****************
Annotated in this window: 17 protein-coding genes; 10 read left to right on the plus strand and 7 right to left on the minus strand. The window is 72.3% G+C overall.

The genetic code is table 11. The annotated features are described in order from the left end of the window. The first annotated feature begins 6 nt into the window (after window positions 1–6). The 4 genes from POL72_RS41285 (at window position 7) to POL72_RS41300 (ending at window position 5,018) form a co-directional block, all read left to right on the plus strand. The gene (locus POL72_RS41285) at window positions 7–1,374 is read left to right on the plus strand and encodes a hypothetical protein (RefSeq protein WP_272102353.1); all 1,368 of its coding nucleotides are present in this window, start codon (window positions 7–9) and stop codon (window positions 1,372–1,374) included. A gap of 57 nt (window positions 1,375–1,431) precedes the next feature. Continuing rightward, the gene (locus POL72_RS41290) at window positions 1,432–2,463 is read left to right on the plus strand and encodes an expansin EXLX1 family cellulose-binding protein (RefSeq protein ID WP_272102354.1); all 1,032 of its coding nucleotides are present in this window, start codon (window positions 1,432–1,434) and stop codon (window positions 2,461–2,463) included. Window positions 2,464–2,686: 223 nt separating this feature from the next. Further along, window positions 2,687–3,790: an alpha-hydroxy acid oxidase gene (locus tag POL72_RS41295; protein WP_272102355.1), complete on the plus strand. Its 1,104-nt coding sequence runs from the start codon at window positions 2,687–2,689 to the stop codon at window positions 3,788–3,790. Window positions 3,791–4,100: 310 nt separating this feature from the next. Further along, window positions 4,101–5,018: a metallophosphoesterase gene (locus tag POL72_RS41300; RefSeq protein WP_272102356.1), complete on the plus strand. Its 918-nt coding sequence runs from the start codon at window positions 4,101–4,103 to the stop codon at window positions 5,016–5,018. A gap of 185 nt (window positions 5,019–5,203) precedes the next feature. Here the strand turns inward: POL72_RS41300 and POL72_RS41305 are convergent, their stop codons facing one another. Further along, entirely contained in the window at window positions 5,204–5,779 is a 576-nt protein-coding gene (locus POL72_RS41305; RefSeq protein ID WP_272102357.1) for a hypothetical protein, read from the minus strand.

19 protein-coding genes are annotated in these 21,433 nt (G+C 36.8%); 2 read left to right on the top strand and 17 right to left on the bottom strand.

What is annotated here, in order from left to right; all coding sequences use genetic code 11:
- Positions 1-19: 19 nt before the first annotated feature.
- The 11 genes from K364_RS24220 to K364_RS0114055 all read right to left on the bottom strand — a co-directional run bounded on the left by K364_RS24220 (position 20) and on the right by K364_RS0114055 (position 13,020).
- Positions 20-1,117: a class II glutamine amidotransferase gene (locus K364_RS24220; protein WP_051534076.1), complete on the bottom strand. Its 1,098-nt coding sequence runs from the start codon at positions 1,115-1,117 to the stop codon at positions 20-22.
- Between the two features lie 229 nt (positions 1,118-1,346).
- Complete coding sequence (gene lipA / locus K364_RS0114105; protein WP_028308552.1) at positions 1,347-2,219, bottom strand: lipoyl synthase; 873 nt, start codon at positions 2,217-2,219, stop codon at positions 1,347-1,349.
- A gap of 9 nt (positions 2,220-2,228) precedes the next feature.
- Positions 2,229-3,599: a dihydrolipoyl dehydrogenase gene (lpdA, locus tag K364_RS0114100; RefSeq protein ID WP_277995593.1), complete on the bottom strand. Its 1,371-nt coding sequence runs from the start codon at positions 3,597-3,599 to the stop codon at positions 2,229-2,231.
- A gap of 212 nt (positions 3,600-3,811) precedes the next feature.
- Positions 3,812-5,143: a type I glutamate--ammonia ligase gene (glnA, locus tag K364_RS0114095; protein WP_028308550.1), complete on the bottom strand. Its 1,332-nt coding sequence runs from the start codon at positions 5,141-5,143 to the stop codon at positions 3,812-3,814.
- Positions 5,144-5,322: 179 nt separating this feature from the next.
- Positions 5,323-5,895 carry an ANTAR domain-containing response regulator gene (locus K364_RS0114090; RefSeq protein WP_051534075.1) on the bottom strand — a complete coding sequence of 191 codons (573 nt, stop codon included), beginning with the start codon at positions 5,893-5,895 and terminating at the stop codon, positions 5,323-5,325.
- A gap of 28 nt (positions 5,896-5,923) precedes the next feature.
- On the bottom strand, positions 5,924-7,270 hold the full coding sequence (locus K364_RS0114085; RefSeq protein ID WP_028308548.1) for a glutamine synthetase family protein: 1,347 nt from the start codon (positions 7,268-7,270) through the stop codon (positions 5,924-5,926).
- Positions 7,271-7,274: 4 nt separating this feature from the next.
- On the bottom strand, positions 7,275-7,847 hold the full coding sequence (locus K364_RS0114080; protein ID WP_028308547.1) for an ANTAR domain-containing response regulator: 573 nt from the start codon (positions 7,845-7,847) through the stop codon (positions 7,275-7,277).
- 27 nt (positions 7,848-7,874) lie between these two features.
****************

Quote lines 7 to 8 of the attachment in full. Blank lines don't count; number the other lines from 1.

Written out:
- Positions 20-1,117: a class II glutamine amidotransferase gene (locus K364_RS24220; protein WP_051534076.1), complete on the bottom strand. Its 1,098-nt coding sequence runs from the start codon at positions 1,115-1,117 to the stop codon at positions 20-22.
- Between the two features lie 229 nt (positions 1,118-1,346).